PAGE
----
Thursday, April 9, 2009

Helen Lee nabs Chic Report

helen lee via

In a story about social media in this month's WISH magazine, I mention the problems encountered by Australian fashion blogger Helen Lee in the leadup to last year's Rosemount Australian Fashion Week. In spite of the fact that Lee's Sassybella blog attracts an equivalent number of monthly unique visitors to Harper Bazaar Australia's circulation - and moreover, in spite of being able to offer an additional quarter million monthly uniques via her collaboration with the popular UK site - Lee found herself not terribly welcomed by Sydney's PR contingent. Many exponents of which, claims Lee, ignored her ticket requests. So she ditched the event altogether. Well it's going to be interesting to see what goes down this season because, as frockwriter can reveal, Lee has just been contracted by organiser IMG to write the Oz edition of IMG's Chic Report blog from the event. Chic Report is linked to IMG's high profile Fashion Week Daily site which, according to IMG, attracts 120,000 monthly unique visitors and 700,000 page views.


Kim said...

Congrats from Catwalk Queen Helen - about time!

Kim x

fashion herald said...

Aha! Brilliant, and congratulations to Helen.

Anonymous said...

Dont you think that, similar to fashion magazines, blogs have to be relevant to the client the publicists represent. I agree PR's are very slow on the uptake in general, not just to blogs, but just because someone writes a "fashion" blog doesnt immediatly grant them access to every show. Harpers Bazaar is not the magazine equivalent to her blog. its more like a shop till you drop.

Patty Huntington said...

dear anonymous -

designers are entitled to invite who they like to their shows. and adam worling made a good point when he suggested that bloggers could do a better job of promoting themselves. but since you bring up shop til you drop, i recall that there was a saga involving STYD not being invited to some AFW shows at one point, quite specifically, from memory, ksubi - i wrote about it at the SMH. i question the sanity of snubbing a magazine such as STYD. but look, far be it from me to tell ksubi how to run its business.

as i mentioned at the time plenty of luxury brands loan STYD product and presumably because, at the end of the day, they would like to sell products to the magazine's readers. i'm not sure i understand your "ivory tower" fashion position, considering what has happened to the fashion market over the past nine years, with the acceleration of speed-to-market, the explosion of fast fashion retail and highend designers falling over themselves in a bid to generate volume sales by doing tie-ins with discount department stores. it's even harder to understand given the current economic climate.

to my knowledge lee has been blogging about fashion for longer than anyone else in australia. before sassybella was published in a blog format, it was a website, so it has been around for 5-6 years. lee told me that she receives 20-30 press releases every day, 98percent of them from international fashion and luxury companies. she has also been invited to international luxury events - events which, presumably due to budget and work commitments, she can't attend. she gets to news so quickly that very large blogs from mainstream media players such as new york magazine, regularly pick up her stories and link back to her. take a close look at the caption on the photo above, it's from a profile done on lee by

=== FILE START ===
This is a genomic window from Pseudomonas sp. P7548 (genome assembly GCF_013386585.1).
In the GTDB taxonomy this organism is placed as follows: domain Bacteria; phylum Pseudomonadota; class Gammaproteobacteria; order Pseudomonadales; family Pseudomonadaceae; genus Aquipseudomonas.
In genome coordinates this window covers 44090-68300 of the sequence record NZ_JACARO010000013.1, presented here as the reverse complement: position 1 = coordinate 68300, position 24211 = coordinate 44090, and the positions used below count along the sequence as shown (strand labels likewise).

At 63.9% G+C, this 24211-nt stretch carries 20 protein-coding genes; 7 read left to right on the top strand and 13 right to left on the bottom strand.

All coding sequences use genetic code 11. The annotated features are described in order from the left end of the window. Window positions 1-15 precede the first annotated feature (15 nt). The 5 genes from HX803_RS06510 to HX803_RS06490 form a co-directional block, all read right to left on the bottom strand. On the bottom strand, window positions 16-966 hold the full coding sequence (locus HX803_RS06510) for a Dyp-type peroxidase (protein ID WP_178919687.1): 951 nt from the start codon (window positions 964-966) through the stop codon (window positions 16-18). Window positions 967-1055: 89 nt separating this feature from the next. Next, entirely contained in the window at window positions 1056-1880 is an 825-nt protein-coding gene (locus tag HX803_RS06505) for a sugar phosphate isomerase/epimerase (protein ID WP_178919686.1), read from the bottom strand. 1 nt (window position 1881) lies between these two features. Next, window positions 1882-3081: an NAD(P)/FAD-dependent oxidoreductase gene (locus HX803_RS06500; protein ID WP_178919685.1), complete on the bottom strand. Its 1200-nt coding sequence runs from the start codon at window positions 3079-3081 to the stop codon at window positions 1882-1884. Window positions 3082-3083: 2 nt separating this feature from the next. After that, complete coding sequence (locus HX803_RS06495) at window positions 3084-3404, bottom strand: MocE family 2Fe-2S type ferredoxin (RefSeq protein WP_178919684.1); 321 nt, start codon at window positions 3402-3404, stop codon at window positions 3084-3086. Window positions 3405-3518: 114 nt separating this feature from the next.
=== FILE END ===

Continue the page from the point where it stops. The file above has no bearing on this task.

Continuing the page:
please reread the post and the WISH story. i noted that sassybella's google analytics-audited site TRAFFIC (which i have sighted BTW), is equivalent to the audited circulation figures of harpers bazaar australia. i was talking, quite specifically about numbers. shop til you drop is not a good comparison because STYD in fact boasts an audited circulation of 78,000, which is considerably higher than harpers or vogue.

i made the traffic/circulation comparison to draw attention to the fact that in four years, lee has built a media brand that boasts an equivalent audience to a major australian mainstream fashion title. combined with catwalkqueen's figures, she was offering an audience approaching 300,000 - with a huge international reach. you, and apparently plenty of other local publicists, sneeze at these figures. mate, that's your problem.

Peron said...

AS much as I like fashion blogs, it's a little disingenuous of you to compare the circulation figures of a blog to a glossy. The audience numbers are not 'equivalent' at all.
At the moment, it is still far more valuable to a brand to be featured in a hard copy magazine than in a blog that will become obsolete within hours of posting.

I'm not 'sneezing' at your figures, just considering that blog stats need to be examined a little more...

Also,no need for fashion bloggers to get cocky and claim they have just as much reach and influence as glossies.They just don't. Mags like Harper's and Vogue have loyal subscribers who have supported them for many years.

Besides, all this tension for a few media comps?

Patty Huntington said...

peron -

statements such as a blog "will become obsolete within hours of posting" illustrate the breathtaking ignorance that appears to exist among certain factions of the fashion media as to the way digital media operates.

it's the information or image in the offline magazine that is at far greater risk of being dead in the water once it has hit the newsstands. the online image or story has the potential to be flicked from one side of cyberspace to the other.

there are digital media monitoring services via which online reach and influence can be tracked and measured. the savvier marketers are already using them.

Blog Archive